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Beyond Ethanol: Alternative Energy Strategies

Enterprise Rent-A-Car employee Antawon Randall fills up with E85 flex-fuel in Washington, D.C., in August 2007.
Chip Somodevilla
Getty Images
Enterprise Rent-A-Car employee Antawon Randall fills up with E85 flex-fuel in Washington, D.C., in August 2007.

Ethanol has been a cornerstone of U.S. energy strategy for decades, but the process of creating ethanol from corn is less energy-efficient than other possible sources, like switchgrass and other "woody" plants.

And ethanol is just one part of the alternative-energy mix, which also includes wind power and fuel cells, says Ira Flatow, host of NPR's Talk of the Nation Science Friday. Energy is one of the topics in Flatow's new book, Present at the Future.

One problem with using corn to make ethanol is that it is also a major food source. More corn going to ethanol means less going to food, which drives up food prices, Flatow tells Steve Inskeep.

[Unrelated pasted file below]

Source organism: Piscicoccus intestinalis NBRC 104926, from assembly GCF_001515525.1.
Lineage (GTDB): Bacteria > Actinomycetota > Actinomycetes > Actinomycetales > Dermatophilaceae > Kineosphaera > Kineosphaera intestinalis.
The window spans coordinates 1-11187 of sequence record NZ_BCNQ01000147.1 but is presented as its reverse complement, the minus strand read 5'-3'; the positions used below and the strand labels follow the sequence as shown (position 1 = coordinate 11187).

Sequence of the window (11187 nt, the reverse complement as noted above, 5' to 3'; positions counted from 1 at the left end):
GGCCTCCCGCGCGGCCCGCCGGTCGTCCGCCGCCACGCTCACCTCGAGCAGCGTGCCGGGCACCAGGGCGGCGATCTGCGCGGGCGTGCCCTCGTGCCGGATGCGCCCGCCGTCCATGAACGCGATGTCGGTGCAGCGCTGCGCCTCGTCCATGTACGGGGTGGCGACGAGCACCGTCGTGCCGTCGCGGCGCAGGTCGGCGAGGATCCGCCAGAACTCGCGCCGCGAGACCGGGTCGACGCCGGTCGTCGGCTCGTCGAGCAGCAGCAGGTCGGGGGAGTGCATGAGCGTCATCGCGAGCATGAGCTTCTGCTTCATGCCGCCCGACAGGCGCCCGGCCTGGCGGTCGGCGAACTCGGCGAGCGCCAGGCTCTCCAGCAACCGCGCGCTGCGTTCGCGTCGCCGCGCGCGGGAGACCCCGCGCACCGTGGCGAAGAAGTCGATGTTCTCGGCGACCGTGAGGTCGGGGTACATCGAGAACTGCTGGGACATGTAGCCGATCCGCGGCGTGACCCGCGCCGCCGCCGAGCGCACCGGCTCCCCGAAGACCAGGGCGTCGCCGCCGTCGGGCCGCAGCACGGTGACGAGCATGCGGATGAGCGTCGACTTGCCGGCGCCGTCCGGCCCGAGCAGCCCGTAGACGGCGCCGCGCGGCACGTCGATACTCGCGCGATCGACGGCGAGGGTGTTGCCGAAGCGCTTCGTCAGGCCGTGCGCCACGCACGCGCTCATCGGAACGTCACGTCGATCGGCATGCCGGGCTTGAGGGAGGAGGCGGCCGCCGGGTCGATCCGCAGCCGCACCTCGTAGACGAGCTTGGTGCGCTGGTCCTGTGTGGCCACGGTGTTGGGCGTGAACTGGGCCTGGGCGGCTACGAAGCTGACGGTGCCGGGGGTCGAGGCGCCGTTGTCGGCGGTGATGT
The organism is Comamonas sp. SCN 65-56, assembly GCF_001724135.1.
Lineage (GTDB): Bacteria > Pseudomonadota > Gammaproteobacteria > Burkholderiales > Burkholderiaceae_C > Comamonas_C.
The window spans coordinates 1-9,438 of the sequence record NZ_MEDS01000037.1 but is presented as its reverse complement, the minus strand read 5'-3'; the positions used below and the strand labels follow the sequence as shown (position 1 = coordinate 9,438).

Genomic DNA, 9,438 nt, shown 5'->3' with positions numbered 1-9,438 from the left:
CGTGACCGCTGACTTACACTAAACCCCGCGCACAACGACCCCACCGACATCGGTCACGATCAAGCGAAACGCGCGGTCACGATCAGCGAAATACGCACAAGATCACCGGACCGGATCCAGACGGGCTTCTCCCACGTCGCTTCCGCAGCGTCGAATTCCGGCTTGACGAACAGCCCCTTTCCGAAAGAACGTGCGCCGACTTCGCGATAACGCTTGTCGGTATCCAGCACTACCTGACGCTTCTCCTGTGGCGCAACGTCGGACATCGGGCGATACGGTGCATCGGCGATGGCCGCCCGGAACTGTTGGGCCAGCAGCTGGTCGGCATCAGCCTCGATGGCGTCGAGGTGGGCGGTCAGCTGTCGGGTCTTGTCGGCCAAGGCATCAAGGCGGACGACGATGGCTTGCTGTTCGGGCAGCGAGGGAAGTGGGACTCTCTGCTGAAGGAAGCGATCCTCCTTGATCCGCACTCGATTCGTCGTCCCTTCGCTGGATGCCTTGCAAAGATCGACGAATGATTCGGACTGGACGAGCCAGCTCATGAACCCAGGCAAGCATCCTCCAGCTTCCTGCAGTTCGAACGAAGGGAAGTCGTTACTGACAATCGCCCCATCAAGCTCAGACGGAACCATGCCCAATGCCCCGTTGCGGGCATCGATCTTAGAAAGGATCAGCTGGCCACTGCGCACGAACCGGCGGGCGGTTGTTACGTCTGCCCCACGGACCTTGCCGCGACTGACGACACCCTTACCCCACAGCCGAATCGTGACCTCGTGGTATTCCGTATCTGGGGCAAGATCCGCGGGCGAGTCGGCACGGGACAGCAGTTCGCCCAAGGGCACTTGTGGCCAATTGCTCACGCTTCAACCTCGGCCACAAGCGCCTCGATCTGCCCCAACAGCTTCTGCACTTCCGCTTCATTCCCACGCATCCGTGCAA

"A lot of farmers who might be selling their corn to the food companies are now holding back and selling it to the ethanol companies," Flatow says. "There's so much corn you can grow, and in fact, corn is not the best thing you can use and not the best plant source to make ethanol. It's not very good at returning the bang for your buck and people say, 'Let's grow something else.'"

"Corn is very labor intensive ... but you also have to fertilize it. It takes energy to do that. You have to harvest it, you have to transport it," Flatow says. All that uses energy that "subtracts from the amount of energy you get out," he adds.

Scientists are researching genetically engineered crops that would be tailor-made for creating ethanol, "but it doesn't seem as corn is going to be it," Flatow says.

Switchgrass, willow trees and other "woody plants" are other possible sources. But scientists haven't developed ways to easily break down the cellulose inside these plants, Flatow says.

But ethanol is only one part of the solution to the problems of energy and climate change.

In the absence of a national energy policy, some states are looking for solutions on their own — Texas and California are among the states pushing ahead on wind power, for example. And wind-generated energy could end up being used to transfer energy to fuel cells that power automobiles, Flatow says.

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